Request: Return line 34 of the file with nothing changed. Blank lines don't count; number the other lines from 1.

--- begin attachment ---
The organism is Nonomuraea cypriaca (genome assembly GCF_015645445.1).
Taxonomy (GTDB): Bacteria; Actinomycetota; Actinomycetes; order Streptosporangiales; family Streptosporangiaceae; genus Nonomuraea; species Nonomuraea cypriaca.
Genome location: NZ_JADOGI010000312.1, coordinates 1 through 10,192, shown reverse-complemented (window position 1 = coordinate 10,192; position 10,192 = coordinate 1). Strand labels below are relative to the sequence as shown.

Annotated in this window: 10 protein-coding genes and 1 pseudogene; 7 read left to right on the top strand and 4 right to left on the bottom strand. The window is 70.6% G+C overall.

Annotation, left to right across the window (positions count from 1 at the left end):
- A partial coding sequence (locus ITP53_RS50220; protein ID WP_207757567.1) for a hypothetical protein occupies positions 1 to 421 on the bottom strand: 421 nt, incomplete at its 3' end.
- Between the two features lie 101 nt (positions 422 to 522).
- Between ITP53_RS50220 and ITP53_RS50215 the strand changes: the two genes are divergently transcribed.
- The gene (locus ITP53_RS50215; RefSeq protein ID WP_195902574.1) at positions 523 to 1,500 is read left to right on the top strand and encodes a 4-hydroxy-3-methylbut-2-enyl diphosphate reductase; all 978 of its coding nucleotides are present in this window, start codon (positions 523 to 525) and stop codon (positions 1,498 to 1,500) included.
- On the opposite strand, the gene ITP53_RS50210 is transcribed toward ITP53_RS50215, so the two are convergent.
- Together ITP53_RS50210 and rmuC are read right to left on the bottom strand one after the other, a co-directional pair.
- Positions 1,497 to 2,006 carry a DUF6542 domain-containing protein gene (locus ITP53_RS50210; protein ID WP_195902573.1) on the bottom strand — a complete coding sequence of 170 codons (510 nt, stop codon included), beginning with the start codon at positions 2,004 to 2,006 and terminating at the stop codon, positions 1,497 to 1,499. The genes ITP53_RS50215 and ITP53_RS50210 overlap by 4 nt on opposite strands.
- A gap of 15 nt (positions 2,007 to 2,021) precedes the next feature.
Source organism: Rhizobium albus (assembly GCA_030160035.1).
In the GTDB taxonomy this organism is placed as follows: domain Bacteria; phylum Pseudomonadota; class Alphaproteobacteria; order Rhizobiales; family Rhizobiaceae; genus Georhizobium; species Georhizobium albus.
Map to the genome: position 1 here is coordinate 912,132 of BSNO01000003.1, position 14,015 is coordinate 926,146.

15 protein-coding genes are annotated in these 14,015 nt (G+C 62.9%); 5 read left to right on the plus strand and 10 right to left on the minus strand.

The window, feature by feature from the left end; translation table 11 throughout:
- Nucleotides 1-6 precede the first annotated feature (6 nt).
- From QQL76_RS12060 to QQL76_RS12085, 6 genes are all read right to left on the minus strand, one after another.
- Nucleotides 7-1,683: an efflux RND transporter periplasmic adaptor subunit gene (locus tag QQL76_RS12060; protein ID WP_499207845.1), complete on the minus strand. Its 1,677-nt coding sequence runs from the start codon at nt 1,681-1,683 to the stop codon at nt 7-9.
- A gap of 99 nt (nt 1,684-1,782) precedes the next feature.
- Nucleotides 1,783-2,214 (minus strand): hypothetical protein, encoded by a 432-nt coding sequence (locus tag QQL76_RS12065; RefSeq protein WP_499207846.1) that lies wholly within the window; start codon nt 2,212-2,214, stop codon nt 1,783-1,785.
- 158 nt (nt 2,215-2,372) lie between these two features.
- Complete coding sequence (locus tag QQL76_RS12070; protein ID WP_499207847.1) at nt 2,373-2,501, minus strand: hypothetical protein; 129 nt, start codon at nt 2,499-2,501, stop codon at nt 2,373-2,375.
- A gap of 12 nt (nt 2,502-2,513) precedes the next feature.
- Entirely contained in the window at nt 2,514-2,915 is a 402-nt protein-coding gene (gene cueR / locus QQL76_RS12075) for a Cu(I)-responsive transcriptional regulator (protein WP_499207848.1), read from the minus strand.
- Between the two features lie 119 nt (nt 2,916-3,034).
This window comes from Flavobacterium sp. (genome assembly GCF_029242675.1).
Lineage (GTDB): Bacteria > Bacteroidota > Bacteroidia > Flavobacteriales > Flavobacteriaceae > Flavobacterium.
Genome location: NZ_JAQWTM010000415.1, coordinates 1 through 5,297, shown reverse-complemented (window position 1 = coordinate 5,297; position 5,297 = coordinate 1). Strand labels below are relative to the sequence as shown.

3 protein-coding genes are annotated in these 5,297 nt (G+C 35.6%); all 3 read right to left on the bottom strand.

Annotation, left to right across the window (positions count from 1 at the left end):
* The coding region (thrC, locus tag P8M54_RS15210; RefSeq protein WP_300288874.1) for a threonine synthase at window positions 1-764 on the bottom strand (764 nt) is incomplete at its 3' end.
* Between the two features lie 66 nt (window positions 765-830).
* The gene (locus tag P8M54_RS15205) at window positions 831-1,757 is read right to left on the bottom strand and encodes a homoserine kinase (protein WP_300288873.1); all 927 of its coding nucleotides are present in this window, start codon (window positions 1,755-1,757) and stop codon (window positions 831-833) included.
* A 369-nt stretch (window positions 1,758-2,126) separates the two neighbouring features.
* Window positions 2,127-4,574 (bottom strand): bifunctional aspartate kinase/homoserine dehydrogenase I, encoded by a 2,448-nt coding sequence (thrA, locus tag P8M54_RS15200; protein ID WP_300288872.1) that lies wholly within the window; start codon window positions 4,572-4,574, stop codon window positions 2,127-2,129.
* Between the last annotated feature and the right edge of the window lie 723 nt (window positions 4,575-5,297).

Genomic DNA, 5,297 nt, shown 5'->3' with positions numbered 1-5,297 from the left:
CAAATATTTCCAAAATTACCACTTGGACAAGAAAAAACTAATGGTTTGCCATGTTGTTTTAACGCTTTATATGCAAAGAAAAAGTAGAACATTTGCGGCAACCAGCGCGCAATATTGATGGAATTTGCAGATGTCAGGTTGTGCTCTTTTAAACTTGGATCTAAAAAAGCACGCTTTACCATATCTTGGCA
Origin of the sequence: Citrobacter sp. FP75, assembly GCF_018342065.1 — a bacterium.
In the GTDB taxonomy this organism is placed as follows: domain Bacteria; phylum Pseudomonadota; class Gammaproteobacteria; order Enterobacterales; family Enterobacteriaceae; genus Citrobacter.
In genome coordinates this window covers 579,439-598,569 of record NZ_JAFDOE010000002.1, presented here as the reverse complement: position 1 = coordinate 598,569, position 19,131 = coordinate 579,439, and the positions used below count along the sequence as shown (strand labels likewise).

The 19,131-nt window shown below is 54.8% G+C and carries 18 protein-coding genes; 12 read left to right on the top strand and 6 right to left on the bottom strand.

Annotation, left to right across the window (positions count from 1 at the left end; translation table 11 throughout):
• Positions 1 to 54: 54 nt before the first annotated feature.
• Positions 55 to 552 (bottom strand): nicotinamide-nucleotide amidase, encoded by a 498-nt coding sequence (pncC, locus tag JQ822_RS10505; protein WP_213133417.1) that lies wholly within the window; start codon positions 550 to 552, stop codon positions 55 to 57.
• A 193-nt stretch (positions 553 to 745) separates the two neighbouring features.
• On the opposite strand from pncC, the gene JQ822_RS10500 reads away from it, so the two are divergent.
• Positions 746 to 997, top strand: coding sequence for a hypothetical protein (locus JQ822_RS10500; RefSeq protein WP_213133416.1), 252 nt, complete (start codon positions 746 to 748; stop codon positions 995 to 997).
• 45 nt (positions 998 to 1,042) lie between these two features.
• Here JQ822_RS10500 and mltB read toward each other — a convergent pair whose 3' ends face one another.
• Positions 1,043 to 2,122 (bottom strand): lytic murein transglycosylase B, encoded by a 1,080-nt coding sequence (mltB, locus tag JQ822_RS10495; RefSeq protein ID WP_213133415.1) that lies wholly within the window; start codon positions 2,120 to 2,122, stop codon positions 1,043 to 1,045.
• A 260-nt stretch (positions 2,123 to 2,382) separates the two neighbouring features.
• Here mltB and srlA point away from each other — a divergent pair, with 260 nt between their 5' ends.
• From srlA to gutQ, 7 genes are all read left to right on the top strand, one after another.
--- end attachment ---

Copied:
* The coding region (thrC, locus tag P8M54_RS15210; RefSeq protein WP_300288874.1) for a threonine synthase at window positions 1-764 on the bottom strand (764 nt) is incomplete at its 3' end.